You want to keep your Wi-Fi infrastructure up to date, so you can get the fastest and most reliable performance. But what about older devices? Will they stop working or drag down your network? They do not have to. The main compatibility issue is with speed, frequency bands, and protocols.
An overview of Wi-Fi protocols
The Wi-Fi standard covers several wireless protocols. It puts a strong emphasis on backward compatibility. Each version retains as much as possible from previous ones while adding new options for speed and security.
Updates to Wi-Fi are described in releases of the IEEE 802.11 standard. Recently there was a change in terminology to be more user-friendly. The newest version is Wi-Fi 6. The currently widespread version has received the name Wi-Fi 5. Each of these versions is backward compatible with older ones.
Newer versions support higher speeds. Wi-Fi 5 uses the 2.4 GHz and 5 GHz bands. Some Wi-Fi 6 devices can support 6 GHz.
Any device carrying a Wi-FI label and sold in 2010 or later is supposed to support WPA2 and at least Wi-Fi 4. They will work without difficulty in a Wi-Fi 5 network but will not be able to take advantage of the connection methods and speed increases of Wi-Fi 6 and will drag down the other devices.
The oldest devices are limited to the 2.4 GHz band and 11 Mbps or slower. If a router supports only higher frequency bands, those devices will be unable to use it. More recent devices can still use the 2.4 GHz band, but the older devices will slow down overall throughput. If business needs dictate that these legacy devices must be supported, then implementing them separately but alongside a more modern wireless infrastructure is the way to go. These devices should be segregated from the rest of the network as long as they must continue to be used.
Devices using Wi-Fi 4 support only slower data rates, but they can use the 5 GHz band. Wi-Fi 5 devices can exceed 1 Gbps, and Wi-Fi 6 can theoretically reach 9.6 Gbps. The newest variant, Wi-Fi 6E, can use the 6 GHz band. Wi-Fi 6 uses a more efficient way of carrying multiple channels, but older devices cannot take advantage of this feature. Keep in mind that not all devices support the highest speeds for the protocol and that other factors can reduce throughput.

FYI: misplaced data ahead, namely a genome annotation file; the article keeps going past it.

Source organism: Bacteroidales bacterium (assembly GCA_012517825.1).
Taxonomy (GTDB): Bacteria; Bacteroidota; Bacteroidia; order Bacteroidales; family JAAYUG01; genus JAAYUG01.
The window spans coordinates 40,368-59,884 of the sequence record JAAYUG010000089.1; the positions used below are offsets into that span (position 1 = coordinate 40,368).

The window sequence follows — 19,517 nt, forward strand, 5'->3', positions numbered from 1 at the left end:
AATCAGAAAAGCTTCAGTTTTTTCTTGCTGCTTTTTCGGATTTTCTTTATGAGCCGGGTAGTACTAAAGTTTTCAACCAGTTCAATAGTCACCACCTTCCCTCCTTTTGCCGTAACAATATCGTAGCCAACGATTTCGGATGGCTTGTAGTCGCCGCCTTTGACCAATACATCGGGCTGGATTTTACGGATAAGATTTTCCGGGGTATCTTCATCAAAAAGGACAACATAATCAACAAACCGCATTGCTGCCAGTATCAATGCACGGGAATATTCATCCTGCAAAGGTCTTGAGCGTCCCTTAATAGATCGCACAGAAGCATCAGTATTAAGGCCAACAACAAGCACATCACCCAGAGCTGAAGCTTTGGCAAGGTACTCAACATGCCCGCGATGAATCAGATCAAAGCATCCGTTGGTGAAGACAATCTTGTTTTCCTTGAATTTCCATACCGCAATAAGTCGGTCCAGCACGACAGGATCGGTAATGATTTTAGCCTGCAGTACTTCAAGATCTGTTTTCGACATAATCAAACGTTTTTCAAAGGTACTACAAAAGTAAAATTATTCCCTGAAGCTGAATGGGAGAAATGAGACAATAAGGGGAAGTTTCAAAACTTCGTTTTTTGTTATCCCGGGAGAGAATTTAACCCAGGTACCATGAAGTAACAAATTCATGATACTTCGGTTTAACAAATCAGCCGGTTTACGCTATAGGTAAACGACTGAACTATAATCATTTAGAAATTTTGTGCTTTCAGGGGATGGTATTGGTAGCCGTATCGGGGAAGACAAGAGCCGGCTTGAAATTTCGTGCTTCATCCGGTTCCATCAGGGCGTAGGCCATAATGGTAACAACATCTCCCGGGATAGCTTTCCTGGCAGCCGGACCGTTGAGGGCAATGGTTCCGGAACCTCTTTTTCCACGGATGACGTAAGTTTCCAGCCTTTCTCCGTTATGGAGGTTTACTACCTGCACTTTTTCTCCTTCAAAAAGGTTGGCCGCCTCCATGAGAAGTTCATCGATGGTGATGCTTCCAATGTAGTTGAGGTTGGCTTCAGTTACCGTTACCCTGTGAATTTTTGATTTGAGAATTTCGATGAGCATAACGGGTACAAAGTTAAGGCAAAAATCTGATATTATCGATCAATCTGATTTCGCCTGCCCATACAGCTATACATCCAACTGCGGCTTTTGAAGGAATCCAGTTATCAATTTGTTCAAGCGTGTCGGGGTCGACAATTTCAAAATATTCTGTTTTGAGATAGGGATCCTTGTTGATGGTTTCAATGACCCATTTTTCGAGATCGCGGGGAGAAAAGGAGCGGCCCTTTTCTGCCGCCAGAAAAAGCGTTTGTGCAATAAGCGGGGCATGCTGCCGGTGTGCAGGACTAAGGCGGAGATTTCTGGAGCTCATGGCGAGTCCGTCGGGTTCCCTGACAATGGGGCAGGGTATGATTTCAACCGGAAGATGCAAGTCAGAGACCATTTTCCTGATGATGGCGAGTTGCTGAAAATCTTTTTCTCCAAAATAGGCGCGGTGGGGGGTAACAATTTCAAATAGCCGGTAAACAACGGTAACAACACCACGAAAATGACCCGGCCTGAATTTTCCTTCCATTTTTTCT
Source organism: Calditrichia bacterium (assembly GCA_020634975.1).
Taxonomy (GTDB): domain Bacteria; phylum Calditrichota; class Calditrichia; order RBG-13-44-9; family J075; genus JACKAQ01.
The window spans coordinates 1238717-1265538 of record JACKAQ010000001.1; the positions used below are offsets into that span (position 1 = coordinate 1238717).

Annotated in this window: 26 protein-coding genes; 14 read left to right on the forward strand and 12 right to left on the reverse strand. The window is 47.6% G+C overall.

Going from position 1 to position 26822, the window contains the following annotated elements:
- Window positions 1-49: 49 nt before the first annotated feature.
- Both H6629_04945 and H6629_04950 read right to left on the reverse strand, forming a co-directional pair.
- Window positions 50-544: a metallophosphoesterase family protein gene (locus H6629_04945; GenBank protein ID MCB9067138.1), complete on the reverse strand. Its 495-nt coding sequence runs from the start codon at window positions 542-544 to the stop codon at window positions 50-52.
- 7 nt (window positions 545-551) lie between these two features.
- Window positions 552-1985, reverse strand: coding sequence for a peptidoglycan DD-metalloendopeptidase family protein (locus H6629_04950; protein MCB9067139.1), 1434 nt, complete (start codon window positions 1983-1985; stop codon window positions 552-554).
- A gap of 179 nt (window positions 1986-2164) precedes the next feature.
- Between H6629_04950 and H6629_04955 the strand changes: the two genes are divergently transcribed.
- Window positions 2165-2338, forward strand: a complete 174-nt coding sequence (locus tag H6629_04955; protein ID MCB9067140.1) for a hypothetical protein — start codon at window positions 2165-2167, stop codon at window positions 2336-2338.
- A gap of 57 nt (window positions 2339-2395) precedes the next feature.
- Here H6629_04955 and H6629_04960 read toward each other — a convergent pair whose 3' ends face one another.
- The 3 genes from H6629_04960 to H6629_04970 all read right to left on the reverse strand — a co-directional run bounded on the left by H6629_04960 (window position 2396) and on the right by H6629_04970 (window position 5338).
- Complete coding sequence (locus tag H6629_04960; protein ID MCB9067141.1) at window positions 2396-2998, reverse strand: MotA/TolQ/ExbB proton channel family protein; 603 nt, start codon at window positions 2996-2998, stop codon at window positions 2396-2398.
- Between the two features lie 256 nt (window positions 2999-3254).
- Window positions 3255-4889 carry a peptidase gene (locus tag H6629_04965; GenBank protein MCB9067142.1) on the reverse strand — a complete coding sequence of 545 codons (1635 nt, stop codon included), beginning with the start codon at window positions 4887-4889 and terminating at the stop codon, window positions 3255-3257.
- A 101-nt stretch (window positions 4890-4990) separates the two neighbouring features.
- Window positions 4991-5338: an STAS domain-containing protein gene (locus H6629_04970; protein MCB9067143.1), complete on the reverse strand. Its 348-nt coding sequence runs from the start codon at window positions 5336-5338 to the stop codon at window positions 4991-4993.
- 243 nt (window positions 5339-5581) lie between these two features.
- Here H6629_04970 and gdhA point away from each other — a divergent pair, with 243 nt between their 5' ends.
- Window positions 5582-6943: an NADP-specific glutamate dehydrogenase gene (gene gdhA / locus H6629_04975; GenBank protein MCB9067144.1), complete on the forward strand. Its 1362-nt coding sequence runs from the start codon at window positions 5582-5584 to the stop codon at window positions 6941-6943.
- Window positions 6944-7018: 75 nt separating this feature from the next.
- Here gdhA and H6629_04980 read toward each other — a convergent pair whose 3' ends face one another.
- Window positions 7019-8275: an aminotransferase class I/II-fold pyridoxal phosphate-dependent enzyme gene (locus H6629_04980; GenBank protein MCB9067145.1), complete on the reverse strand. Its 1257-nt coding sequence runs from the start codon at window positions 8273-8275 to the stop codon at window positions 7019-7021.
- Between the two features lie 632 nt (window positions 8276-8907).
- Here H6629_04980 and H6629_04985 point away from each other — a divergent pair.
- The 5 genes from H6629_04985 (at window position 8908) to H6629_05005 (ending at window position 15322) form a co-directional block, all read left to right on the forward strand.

When devices that support very different speeds share a channel, the slowest devices take the most time to transfer a given number of bytes, they take up a larger slice of the channel, giving less time to other devices.
Strategies for older devices
Business owners often worry that if something has changed in Wi-Fi, they will not be able to use their devices. In practice, this is rarely a problem. There can be performance issues, but outright incompatibility is rare. It is more often the case that newer client devices, such as iPhones and iPads, will reject the older protocol.
An excellent way to handle a mix of old and new devices is to use multiple routers that separate traffic into "fast lanes" and "slow lanes." Users of older devices should be directed to use a "slow lane" router that provides 2.4 GHz channels. The newer and faster devices, which should be the majority, can use routers with 5 GHz.
Some devices are old, but business purposes may require them to stay in the company infrastructure. It is essential to know how to keep them working without crippling the regular infrastructure. Separate access points and adapters are two of the best methods. For a wireless consultation, call us at 336-804-8449 or visit tcsusa.com today.